When I think about heaven.

I’ve been thinking a lot about heaven lately.

Not in a morbid way or anything, I don’t think. In the way that I think it’s good to be prepared and I like to daydream kind of way, I guess.

I’m excited about the whole thing. Really I am. I think Jesus is going to be real cool. He came up with that whole salvation thing. And the angels are sure going to sound sweet. And God, well, am just so thrilled to experience that kind of love in person. Not in person, but in spirit? Not sure what the appropriate expression is there.

I sit here thinking about heaven at 4 a.m. A train is rolling by my window. It’s about a mile away but the window still shakes, I believe a product of it being the middle of the night and there not being much else around to compete in the way of making noise. I don’t always notice the train, but I try to — trains are one of my favorite joys in life. They make me think of my Pappaw. He collected ’em and so I always think they’re his way saying hello — so this train at 4 a.m. while I’m thinking about heaven sounds real nice.

I hope I get to remember people in heaven. I know I’ll probably be preoccupied, what with the angels singin’ and Jesus being cooler than cool and God being the actual definition of love and such. But I hope I get to see Pappaw and Granny again. I sure miss them, and a heaven where I never see their faces again or get one of those big hugs makes me want to cry. I suppose the idea of it actually is making me cry.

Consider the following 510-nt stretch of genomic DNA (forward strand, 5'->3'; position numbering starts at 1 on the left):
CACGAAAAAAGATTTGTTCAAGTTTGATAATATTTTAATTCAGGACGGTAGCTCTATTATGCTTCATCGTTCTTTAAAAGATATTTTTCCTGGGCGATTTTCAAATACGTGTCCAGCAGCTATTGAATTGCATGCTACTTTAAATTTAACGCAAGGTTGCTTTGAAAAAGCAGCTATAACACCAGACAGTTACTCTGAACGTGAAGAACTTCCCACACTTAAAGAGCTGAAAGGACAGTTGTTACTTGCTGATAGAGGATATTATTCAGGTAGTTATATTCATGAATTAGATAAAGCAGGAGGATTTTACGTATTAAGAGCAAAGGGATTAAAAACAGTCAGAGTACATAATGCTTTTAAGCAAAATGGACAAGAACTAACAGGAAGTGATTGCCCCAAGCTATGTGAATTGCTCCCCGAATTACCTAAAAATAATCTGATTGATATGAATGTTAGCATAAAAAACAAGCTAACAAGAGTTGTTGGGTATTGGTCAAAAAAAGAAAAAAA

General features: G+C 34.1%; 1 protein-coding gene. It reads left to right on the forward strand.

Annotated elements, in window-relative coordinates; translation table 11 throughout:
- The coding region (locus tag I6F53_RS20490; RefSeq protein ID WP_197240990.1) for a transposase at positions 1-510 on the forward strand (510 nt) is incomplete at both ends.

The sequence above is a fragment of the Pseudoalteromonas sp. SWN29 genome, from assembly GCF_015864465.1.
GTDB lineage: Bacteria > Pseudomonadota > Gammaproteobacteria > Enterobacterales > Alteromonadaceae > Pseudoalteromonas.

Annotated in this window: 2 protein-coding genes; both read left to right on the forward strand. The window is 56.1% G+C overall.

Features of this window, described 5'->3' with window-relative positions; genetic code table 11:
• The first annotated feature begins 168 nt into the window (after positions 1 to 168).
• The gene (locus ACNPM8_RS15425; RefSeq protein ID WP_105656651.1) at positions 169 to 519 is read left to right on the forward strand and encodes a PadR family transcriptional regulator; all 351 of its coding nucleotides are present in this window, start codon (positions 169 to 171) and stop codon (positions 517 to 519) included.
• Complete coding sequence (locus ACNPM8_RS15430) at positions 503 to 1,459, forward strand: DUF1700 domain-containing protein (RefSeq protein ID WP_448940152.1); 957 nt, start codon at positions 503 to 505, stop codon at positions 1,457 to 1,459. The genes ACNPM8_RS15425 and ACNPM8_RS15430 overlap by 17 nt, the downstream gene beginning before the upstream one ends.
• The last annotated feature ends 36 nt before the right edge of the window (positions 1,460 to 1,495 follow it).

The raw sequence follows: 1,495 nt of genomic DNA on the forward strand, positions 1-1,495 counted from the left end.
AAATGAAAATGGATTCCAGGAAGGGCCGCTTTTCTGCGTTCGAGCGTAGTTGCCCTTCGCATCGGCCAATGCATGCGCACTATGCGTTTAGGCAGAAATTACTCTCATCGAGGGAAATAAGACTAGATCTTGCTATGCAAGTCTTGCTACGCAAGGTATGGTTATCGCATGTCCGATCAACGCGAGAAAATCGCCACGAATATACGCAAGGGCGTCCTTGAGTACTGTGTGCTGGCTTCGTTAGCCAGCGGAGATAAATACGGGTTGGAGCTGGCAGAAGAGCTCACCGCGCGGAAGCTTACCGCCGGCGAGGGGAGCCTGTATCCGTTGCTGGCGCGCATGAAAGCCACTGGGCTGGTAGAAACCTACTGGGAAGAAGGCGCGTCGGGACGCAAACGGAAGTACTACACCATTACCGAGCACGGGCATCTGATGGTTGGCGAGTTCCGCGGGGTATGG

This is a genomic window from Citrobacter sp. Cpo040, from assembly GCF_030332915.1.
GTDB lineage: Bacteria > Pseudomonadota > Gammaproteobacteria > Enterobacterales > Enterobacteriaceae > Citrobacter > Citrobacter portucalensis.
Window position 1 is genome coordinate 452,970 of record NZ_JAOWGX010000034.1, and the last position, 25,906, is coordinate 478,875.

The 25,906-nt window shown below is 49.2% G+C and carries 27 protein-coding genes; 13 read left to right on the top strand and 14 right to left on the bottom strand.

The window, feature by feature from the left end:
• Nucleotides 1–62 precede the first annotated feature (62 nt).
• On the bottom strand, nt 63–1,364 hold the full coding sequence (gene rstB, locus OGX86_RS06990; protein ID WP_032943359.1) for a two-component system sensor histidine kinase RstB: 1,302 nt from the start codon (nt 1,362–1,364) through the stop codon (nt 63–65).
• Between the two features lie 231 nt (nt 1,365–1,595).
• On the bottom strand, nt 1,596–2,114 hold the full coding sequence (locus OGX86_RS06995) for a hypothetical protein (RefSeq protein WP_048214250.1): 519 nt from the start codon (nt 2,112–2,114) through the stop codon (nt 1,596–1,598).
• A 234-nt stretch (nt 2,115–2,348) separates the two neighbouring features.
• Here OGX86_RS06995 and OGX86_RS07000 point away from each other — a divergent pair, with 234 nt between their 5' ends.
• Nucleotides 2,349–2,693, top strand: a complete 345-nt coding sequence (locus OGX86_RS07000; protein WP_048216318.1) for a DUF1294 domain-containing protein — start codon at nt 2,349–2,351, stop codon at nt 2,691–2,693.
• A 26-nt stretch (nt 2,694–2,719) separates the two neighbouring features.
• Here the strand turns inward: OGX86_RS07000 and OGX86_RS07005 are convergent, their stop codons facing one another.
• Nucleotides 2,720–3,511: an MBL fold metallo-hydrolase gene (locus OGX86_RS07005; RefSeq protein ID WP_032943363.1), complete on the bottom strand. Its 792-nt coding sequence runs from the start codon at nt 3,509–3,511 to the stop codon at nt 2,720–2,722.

I wonder what heaven feels like? In mine I really do get to sleep on clouds and float through the stars. Do we each get our own heaven? I know, heaven is more than my little human brain can handle. It really is — eternity is bigger that I can comprehend most days and spends a lot of time scaring me, really. But this little human brain of mine has always wanted to see a star up close and sit on a cloud and maybe hear angels sing gospel hymns and I have a hard time believing God would let me have that daydream is I wasn’t ever going to get to experience all those things.

I think about heaven in the way I know it’s coming. It’s something I’m excited about, most assuredly, but I get kind of sad when I see or hear people skipping out on their human lives while they think about heaven all the time.

I’m sure excited, too, but this little life and body I’ve been given sure is great, and I’d hate to miss out on it because I was too busy getting ahead of myself. I’m real good at that most of the time, but I try to watch out for it.

Because this little life of mine – as cliche as it sounds – sure is a lovely little gift, and gifts should be appreciated.

So I’m going to do my best to appreciate this lucky little hand I have. I suppose I feel like that’s the point of this whole thing — to feel loved and share as much as I can and say thanks when I remember, while knowing that’s never enough, but that’s okay anyway.

And I’ll keep thinking about heaven. But not too much.


I’m in a hurry and don’t know why…

It’s sometimes a bit baffling to me how our memories work, until a seemingly arbitrary memory hits me like a ton of bricks.